Hooking Up but Wanting to Date

A new study finds that college students actually would like to date, but they actually hook up at about twice as often as they date.

Definitions for “hooking up” range from kissing an acquaintance or stranger to having sexual intercourse. For this study’s purposes, the researchers defined a hookup as sexual intercourse that occurs once, with a stranger or casual acquaintance (as opposed to an on-going relationship).

The undergrads aren’t necessarily hooking up because it feels good. Rather, say the researchers from James Madison University, the students hook up because they think their peers are doing it and enjoying it. And yet, 95% of female students would rather date than hook up, while 77.5% of men prefer dating to hookups.

The researchers posited that dating seems more emotionally risky than hookups, i.e., a broken heart can cut to be very painful, while a drunken sexual encounter can be waived off as a stupid mistake. And most hookups occur when alcohol is involved.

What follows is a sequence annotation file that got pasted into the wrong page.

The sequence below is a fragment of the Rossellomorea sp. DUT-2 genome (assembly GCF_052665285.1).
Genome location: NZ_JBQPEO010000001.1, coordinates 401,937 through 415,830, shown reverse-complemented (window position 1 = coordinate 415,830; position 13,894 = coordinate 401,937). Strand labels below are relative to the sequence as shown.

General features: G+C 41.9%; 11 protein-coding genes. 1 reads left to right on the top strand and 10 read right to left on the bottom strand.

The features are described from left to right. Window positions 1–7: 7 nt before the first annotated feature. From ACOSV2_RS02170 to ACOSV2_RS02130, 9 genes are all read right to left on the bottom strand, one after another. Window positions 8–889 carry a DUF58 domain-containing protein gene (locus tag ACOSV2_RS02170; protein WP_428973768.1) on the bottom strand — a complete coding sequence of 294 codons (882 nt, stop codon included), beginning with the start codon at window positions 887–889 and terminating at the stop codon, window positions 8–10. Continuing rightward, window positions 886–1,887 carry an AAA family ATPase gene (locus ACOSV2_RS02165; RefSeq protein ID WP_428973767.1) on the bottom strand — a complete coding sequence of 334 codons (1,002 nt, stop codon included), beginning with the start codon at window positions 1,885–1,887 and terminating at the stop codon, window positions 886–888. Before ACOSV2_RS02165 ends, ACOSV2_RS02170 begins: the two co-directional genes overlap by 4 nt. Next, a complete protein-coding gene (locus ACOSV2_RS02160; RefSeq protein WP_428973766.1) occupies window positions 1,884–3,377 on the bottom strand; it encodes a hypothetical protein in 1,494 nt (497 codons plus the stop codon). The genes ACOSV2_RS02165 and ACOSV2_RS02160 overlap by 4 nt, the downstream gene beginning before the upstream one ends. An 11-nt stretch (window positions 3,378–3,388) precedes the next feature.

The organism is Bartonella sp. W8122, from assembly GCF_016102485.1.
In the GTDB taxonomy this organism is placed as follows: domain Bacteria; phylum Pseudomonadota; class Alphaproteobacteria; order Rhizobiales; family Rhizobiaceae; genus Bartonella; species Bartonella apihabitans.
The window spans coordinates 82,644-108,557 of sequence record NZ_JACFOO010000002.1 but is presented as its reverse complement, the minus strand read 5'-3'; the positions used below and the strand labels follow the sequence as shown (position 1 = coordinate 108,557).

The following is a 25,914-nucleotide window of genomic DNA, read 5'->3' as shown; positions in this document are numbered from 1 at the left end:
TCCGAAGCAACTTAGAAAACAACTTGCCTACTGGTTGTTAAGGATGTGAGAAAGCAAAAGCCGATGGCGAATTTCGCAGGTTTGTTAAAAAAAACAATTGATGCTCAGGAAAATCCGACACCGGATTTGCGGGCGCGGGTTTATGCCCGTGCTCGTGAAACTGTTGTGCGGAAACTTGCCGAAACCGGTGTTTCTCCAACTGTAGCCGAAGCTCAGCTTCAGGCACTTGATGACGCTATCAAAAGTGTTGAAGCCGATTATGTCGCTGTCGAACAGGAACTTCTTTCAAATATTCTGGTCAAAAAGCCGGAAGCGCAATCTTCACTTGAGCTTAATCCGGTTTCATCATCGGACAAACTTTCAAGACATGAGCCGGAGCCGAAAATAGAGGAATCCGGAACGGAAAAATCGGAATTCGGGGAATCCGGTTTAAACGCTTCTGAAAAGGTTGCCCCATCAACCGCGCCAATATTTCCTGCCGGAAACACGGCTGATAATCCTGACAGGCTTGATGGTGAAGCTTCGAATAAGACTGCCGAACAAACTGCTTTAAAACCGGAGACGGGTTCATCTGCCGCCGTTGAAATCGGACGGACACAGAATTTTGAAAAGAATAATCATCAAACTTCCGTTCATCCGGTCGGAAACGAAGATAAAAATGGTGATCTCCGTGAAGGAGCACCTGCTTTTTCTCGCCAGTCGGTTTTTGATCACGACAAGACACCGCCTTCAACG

The study was small, but it resonates with the stories my undergraduate students have shared with me. When out partying, both males and females have taken risks they might not take when sober. Condom use isn’t a sure thing when someone is horny and drunk.

Perhaps this study is a good reminder that adolescence lasts until age 24, which means that most college students don’t have the mental maturity to unpack the risks of acting on the basis of peer pressure rather than one’s personal preference.

What Can You Do?

  • Ask your teen or college student what he or she considers a hookup. Is it a common practice among peers and friends? Don’t judge; listen.
  • Ask what might be appealing about a hookup nad what the emotional or physical risks might be. Are there times when the benefits are worth the risk, or the risk outweighs the benefits?
  • Discuss ways your child can avoid being pressured into a hookup or can avoid pressuring a partner into hooking up.

For more tips, call Dr. Melanie Davis at 908-722-1632.